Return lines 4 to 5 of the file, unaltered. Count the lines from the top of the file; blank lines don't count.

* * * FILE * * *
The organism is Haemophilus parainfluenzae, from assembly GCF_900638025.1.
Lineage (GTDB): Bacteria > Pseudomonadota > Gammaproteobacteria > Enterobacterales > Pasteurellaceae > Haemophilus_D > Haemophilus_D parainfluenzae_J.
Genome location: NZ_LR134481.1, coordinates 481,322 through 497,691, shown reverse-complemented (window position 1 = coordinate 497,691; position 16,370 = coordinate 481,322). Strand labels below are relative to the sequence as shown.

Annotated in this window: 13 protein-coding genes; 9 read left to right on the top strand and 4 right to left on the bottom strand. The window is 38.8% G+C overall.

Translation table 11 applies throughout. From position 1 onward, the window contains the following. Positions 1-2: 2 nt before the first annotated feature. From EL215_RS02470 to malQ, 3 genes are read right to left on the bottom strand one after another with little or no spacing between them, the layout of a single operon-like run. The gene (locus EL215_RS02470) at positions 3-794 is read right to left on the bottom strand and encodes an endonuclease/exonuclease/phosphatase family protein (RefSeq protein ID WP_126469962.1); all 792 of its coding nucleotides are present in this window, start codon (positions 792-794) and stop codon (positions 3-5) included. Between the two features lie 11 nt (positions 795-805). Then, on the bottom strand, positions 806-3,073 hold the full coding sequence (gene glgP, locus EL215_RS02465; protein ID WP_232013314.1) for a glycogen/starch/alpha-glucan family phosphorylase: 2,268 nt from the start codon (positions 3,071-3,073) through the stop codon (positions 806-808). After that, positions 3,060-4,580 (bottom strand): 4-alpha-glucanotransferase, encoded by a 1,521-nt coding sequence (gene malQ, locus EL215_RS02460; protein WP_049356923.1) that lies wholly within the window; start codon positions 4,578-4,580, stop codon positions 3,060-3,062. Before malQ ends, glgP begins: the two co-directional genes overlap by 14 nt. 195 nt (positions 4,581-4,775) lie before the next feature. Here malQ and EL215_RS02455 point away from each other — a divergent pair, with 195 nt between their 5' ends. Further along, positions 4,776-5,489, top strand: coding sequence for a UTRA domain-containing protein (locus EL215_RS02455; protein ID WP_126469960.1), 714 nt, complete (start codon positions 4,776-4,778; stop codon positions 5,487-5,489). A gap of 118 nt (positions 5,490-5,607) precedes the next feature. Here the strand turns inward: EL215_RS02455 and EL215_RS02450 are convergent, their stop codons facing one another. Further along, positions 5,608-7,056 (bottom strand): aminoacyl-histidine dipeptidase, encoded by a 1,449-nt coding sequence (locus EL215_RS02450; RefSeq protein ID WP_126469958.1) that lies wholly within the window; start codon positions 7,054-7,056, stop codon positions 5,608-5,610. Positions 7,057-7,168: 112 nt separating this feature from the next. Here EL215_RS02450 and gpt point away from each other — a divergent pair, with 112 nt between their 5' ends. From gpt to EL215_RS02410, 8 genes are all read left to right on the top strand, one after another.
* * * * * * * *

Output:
Annotated in this window: 13 protein-coding genes; 9 read left to right on the top strand and 4 right to left on the bottom strand. The window is 38.8% G+C overall.

Translation table 11 applies throughout. From position 1 onward, the window contains the following. Positions 1-2: 2 nt before the first annotated feature. From EL215_RS02470 to malQ, 3 genes are read right to left on the bottom strand one after another with little or no spacing between them, the layout of a single operon-like run. The gene (locus EL215_RS02470) at positions 3-794 is read right to left on the bottom strand and encodes an endonuclease/exonuclease/phosphatase family protein (RefSeq protein ID WP_126469962.1); all 792 of its coding nucleotides are present in this window, start codon (positions 792-794) and stop codon (positions 3-5) included. Between the two features lie 11 nt (positions 795-805). Then, on the bottom strand, positions 806-3,073 hold the full coding sequence (gene glgP, locus EL215_RS02465; protein ID WP_232013314.1) for a glycogen/starch/alpha-glucan family phosphorylase: 2,268 nt from the start codon (positions 3,071-3,073) through the stop codon (positions 806-808). After that, positions 3,060-4,580 (bottom strand): 4-alpha-glucanotransferase, encoded by a 1,521-nt coding sequence (gene malQ, locus EL215_RS02460; protein WP_049356923.1) that lies wholly within the window; start codon positions 4,578-4,580, stop codon positions 3,060-3,062. Before malQ ends, glgP begins: the two co-directional genes overlap by 14 nt. 195 nt (positions 4,581-4,775) lie before the next feature. Here malQ and EL215_RS02455 point away from each other — a divergent pair, with 195 nt between their 5' ends. Further along, positions 4,776-5,489, top strand: coding sequence for a UTRA domain-containing protein (locus EL215_RS02455; protein ID WP_126469960.1), 714 nt, complete (start codon positions 4,776-4,778; stop codon positions 5,487-5,489). A gap of 118 nt (positions 5,490-5,607) precedes the next feature. Here the strand turns inward: EL215_RS02455 and EL215_RS02450 are convergent, their stop codons facing one another. Further along, positions 5,608-7,056 (bottom strand): aminoacyl-histidine dipeptidase, encoded by a 1,449-nt coding sequence (locus EL215_RS02450; RefSeq protein ID WP_126469958.1) that lies wholly within the window; start codon positions 7,054-7,056, stop codon positions 5,608-5,610. Positions 7,057-7,168: 112 nt separating this feature from the next. Here EL215_RS02450 and gpt point away from each other — a divergent pair, with 112 nt between their 5' ends. From gpt to EL215_RS02410, 8 genes are all read left to right on the top strand, one after another.